Human eye color genetics

Bert Gold bgold at itsa.ucsf.edu
Wed Jan 17 18:18:10 EST 1996


In the 3rd edition of Curt Stern's Principles of Human Genetics
(WH Freeman: San Francisco, 1973) at page 78, near the bottom,
Dr. Stern tells us:

An oft quoted example of dominance in two alleles which both act
on a normal trait is that of brown and blue eye color.  It is usually
stated that there is a pair of alleles, B and b, that control eye color, 
and that BB and Bb produce brown eyes, and bb blue.  This description
is only an approximation of the truth.  The irises of some blue-eyed
persons contain small spots of brown pigment which may not be noticeable
without careful inspection.  Two such seemingly blue-eyed individuals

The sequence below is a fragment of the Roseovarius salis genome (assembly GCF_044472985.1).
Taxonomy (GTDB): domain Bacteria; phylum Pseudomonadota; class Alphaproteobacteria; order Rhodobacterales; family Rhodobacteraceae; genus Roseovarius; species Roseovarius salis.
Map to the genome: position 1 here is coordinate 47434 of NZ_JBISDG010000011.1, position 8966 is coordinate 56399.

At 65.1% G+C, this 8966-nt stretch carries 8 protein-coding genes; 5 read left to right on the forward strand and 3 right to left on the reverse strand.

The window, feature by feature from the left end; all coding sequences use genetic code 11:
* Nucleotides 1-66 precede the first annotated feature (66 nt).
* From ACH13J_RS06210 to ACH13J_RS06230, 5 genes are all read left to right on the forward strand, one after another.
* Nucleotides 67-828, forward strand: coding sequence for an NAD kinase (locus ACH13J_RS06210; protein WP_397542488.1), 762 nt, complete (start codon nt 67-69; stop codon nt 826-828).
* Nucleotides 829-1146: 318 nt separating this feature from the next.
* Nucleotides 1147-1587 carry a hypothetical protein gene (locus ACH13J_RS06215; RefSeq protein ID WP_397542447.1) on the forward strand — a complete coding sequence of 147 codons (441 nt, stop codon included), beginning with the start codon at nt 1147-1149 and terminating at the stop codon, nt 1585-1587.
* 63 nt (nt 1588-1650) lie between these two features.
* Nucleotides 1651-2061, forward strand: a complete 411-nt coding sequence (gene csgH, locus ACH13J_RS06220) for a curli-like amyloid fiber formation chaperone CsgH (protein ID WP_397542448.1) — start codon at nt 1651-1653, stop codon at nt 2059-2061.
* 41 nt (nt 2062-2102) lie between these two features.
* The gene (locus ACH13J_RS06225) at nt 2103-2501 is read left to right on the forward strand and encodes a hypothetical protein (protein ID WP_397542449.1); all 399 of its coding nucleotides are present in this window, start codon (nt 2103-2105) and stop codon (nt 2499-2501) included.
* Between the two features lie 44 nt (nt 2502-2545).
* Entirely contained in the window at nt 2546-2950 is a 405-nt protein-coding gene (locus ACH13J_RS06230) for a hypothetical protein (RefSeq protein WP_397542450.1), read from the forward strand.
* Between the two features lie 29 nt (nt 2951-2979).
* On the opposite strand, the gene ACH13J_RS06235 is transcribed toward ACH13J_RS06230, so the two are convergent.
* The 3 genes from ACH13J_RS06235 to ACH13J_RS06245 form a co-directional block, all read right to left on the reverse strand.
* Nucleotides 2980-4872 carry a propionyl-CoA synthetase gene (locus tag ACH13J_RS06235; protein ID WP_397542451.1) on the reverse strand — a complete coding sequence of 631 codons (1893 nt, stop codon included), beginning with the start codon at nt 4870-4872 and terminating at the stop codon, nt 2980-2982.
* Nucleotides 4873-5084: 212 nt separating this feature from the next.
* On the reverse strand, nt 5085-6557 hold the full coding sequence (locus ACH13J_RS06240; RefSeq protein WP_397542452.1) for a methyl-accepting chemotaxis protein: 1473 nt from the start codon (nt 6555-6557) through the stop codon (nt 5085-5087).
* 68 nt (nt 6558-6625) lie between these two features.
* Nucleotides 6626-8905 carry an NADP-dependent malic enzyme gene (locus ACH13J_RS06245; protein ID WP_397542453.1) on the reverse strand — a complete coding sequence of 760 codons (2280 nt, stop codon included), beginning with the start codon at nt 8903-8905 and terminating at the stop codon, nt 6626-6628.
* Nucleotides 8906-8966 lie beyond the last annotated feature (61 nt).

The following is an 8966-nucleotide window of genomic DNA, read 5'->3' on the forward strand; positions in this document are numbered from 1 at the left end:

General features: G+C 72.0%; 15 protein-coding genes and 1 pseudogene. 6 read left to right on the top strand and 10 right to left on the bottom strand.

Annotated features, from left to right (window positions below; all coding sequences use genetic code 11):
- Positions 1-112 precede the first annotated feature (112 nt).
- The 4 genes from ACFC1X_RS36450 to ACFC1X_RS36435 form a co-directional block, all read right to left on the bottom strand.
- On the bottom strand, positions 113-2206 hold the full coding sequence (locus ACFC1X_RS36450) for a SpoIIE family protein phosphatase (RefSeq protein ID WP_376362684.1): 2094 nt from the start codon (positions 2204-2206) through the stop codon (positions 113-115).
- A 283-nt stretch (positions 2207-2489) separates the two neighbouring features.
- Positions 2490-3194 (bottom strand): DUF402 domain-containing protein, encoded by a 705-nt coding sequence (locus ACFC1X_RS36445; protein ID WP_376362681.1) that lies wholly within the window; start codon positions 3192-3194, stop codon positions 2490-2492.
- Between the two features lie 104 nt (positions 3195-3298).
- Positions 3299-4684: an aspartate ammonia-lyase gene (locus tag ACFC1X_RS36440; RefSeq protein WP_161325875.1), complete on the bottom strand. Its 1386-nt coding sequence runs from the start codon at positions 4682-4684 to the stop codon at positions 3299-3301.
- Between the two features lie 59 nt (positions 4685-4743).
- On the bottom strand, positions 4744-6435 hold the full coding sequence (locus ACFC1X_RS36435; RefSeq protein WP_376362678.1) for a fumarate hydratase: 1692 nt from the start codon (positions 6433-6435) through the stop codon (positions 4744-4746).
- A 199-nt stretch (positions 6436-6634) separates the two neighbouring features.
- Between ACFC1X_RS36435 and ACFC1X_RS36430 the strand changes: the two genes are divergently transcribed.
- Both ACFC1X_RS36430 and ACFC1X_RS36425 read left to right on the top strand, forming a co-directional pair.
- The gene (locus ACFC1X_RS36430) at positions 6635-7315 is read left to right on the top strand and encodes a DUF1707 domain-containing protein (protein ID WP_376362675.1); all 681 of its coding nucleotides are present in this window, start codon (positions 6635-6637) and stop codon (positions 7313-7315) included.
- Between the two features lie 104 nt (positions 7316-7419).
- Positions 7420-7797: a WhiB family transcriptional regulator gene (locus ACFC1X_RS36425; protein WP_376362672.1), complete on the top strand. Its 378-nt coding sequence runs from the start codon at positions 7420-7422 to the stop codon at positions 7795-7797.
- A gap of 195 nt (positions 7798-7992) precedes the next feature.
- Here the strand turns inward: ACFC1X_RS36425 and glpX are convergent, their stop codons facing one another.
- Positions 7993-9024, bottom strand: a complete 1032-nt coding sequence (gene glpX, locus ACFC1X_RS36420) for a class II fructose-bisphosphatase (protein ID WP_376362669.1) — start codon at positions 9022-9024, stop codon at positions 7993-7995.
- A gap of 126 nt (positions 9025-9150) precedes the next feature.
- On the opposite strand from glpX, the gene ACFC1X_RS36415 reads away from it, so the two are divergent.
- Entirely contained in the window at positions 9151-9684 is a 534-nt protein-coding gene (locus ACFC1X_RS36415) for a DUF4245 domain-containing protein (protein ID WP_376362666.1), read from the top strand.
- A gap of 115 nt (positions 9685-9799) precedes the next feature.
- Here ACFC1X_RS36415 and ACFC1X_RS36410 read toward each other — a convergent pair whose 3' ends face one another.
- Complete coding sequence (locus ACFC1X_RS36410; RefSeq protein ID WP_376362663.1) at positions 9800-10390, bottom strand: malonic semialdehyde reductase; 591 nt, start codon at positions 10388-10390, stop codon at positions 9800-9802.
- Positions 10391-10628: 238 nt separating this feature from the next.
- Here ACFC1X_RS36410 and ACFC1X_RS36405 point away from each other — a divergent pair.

can have brown-eyed children.  The genetics of eye color is complex
and not yet fully understood.


Then, at page 574, Dr. Stern informs us:

... Some mosaic human abnormalities have been suspected of being
due to mutation during early embryonic development, but there is
no definite proof of this.  The later in development mutation occurs,
the smaller should be the segment of tissue derived from the mutant cell.
Thus, some of the fairly common mosaic eye colors -- a brown segment
in an otherwise blue iris, for instance -- are perhaps due to late somatic
mutation.  Similarly, retinoblastoma in individuals whose parents and 
offspring do not have it may be caused by somatic mutations.

P.S.  Sometime, check out David Bowie's eyes:  They are absolutely
                   remarkable.

Bert Gold, Ph.D.
University of California, San Francisco
School of Medicine
Program in Medical Genetics




More information about the Mol-evol mailing list